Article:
der the plan of the Michigan Hos-
pital Service until November 5. There-
after enrollments again will be closed
for a six months' waiting period until
May 5, 1941. Circulars of informa-
tion and enrollment cards may be ob-
tained at the Business Office, Room
1, University Hall.
Students in the College of Litera-
ture, Science, and the Arts, who have
been accepted for the Naval Train-
ing Program, V-7: Students who
have been accepted for this training
and who will need to be absent from
classes for an extended period of
time, should consult with me at their
early convenience, but in no case
later than October 12.
E. A. Walter
To Deans, Directors, Department
Heads and Others Responsible for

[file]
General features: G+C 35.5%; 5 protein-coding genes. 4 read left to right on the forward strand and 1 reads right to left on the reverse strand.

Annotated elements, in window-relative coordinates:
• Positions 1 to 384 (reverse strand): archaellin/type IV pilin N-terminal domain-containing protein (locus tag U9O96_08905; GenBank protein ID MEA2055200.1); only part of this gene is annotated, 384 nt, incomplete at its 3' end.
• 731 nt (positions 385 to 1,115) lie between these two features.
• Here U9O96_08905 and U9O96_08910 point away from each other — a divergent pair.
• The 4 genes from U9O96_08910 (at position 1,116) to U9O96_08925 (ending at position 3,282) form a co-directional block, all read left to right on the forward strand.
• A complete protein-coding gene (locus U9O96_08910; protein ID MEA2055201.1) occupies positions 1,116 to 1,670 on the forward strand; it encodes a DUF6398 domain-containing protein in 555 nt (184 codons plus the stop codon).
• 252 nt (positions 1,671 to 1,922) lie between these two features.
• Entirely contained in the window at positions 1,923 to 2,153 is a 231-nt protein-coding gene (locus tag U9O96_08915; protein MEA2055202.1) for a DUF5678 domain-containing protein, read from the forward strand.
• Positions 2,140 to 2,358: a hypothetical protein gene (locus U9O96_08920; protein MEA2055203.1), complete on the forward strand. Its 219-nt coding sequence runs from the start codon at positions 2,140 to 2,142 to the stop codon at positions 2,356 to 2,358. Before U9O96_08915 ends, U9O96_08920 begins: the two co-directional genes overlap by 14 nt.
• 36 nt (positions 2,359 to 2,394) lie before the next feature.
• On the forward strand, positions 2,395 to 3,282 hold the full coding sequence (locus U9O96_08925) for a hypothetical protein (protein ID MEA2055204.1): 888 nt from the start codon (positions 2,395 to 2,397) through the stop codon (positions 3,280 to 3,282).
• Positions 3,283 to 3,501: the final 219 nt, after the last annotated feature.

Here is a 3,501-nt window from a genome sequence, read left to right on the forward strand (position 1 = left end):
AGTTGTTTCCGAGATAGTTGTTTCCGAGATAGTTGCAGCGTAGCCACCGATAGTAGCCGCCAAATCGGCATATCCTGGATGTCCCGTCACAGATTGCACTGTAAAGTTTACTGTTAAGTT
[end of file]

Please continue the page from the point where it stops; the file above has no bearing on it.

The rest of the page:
Payrolls: Payrolls for the first sem-
ester are ready for approval. This
should be done at the Business Office
before October 18 if checks are to be
issued on October 31.
Edna Geiger Miller,
Payroll Clerk
Students, College of Engineering:
Sophomore, junior, and senior stu-
dents who are working for degrees
in any of the following departments
are requested to report at the Sec-
retary's Office, 263 West Engineer-
ing Building, if they have not pre-
viously done soy
Five-year programs combined with
industry; and
Combinations of any two programs;
Mathematics, or combinations of
mathematical and technical pro-
grams;
Physics, or combinations;
Astronomy, or combinations;
Engineering-Law program;
(Continued on Page 6)

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10:15 Believe It or Not Britain Speaks News Ace